The Hazel rule runs on my Downloads folder and looks for images with specific pixel heights. Your values will vary based on what device you’re using, but I happen to know that screenshots from an iPhone 14 Pro are 2,796 pixels tall, which is a very unique number, so I can be very confident that if an image drops into my Downloads folder at that height, it’s almost assuredly a screenshot from my phone.
Just like the last automation, Hazel runs the shortcut on the image, and spits out a framed iPhone or Apple Watch with my screenshot that looks great. I don’t need to think about it — it just happens.
Move Files to a NAS
This specific use case is unique for me, but it’s one of Hazel’s standard functions, so you can probably think of your own examples for this one.
I’m a big fan of Digital Foundry, which does technical analysis of videos games, and I think performs an important and unique service for the industry. They have a Patreon that lets supporters download high quality versions of their videos for personal archives. It’s a great perk, and I like to save videos about my favorite games to a network attached storage device (NAS), and watch them across my devices using Infuse. I can manually drag the downloaded videos to my remote drive in the Finder, but what if I didn’t have to do that?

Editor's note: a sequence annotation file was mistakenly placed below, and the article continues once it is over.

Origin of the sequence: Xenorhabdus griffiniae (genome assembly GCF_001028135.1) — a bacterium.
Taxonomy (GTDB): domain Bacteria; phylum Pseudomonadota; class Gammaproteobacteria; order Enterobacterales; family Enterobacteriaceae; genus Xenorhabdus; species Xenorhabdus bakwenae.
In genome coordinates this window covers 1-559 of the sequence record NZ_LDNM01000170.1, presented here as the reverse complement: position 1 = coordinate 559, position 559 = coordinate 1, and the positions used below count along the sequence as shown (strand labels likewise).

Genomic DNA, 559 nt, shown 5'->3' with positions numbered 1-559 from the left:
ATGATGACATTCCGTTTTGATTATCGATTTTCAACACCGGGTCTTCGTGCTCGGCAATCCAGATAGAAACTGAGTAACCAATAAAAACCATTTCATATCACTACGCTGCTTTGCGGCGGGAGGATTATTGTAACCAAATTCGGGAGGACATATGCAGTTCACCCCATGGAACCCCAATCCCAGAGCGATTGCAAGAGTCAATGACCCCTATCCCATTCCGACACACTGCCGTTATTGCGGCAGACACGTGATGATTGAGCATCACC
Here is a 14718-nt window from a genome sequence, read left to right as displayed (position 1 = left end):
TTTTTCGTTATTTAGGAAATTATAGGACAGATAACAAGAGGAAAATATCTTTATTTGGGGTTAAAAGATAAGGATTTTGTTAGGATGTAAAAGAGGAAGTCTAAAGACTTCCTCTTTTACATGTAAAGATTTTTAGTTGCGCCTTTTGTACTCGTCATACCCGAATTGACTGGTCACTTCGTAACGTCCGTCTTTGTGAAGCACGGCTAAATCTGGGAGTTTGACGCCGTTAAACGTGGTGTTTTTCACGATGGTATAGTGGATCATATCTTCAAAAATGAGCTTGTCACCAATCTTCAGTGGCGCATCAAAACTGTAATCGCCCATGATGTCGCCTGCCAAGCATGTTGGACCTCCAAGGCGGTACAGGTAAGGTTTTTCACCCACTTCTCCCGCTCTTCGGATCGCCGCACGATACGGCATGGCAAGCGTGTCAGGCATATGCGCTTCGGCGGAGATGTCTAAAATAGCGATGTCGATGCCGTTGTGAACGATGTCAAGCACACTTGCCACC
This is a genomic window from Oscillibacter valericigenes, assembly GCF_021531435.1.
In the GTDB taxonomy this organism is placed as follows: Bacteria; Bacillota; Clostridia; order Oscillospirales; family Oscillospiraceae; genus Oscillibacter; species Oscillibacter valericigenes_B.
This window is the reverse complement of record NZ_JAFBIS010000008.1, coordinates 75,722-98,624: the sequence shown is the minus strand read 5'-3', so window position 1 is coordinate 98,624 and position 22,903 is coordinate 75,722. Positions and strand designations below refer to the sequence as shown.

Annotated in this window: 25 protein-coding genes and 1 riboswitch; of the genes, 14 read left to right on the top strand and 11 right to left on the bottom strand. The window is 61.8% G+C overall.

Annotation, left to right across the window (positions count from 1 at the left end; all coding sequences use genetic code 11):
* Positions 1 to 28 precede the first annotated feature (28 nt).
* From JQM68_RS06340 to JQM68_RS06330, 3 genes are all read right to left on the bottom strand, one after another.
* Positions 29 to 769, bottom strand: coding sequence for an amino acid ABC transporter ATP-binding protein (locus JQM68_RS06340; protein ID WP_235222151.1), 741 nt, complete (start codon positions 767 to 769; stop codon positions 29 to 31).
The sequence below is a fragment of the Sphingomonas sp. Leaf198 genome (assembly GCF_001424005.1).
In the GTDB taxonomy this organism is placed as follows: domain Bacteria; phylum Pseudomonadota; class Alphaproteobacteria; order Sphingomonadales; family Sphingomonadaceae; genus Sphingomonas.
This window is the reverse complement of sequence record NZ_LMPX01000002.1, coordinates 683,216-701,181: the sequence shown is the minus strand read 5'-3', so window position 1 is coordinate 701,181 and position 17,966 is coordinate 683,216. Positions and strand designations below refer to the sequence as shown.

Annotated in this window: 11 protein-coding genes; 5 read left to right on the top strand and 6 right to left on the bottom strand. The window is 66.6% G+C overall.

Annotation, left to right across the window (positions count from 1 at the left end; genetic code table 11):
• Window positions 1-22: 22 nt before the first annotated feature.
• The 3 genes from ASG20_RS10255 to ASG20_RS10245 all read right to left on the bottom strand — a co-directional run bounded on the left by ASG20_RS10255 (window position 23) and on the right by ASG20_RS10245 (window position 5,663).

I’ve noticed that all files I download from Digital Foundry are served from a CDN with a source URL that is consistent, so I’ve told Hazel to look for files from that source, and to send them to my Infuse library automatically.
Again, this is a very specific use case, but you could modify this for whatever you’re doing. Maybe you care about files of a certain size, with specific names, or basically any combination of attributes you can think of.
Tagging Unused Apps
This last one might be useful for those who install a bunch of apps and don’t end up using them forever (way to put myself on blast, here). This simple Hazel automation simply monitors my Applications folder and automatically adds a yellow label to the apps that have not been opened in the past 6 months.
I could have this trash the app or create a reminder for me to look into it, but I’ve chosen something pretty subtle. One reason for that is that there are apps that I only use every year or two, but I want them to be there when I need them, and also because macOS sometimes isn’t perfect at reporting when an app was “opened.” For example, I have iStat Menus running all the time, but technically, macOS doesn’t think I’ve opened the app in almost a year.
Find Your Own Path
Hazel is one of those apps where the use cases are infinite, and each person is going to use it slightly differently. I don’t expect anyone else to use exactly the same rules as me, but hopefully this gave you some inspiration on what Hazel could do for you.
You can download Hazel for free and try it out to see if it works for you. If you want to keep using it after the trial, it has a $42 one-time fee for new customers, or a $20 upgrade for anyone who owns a previous version of the app.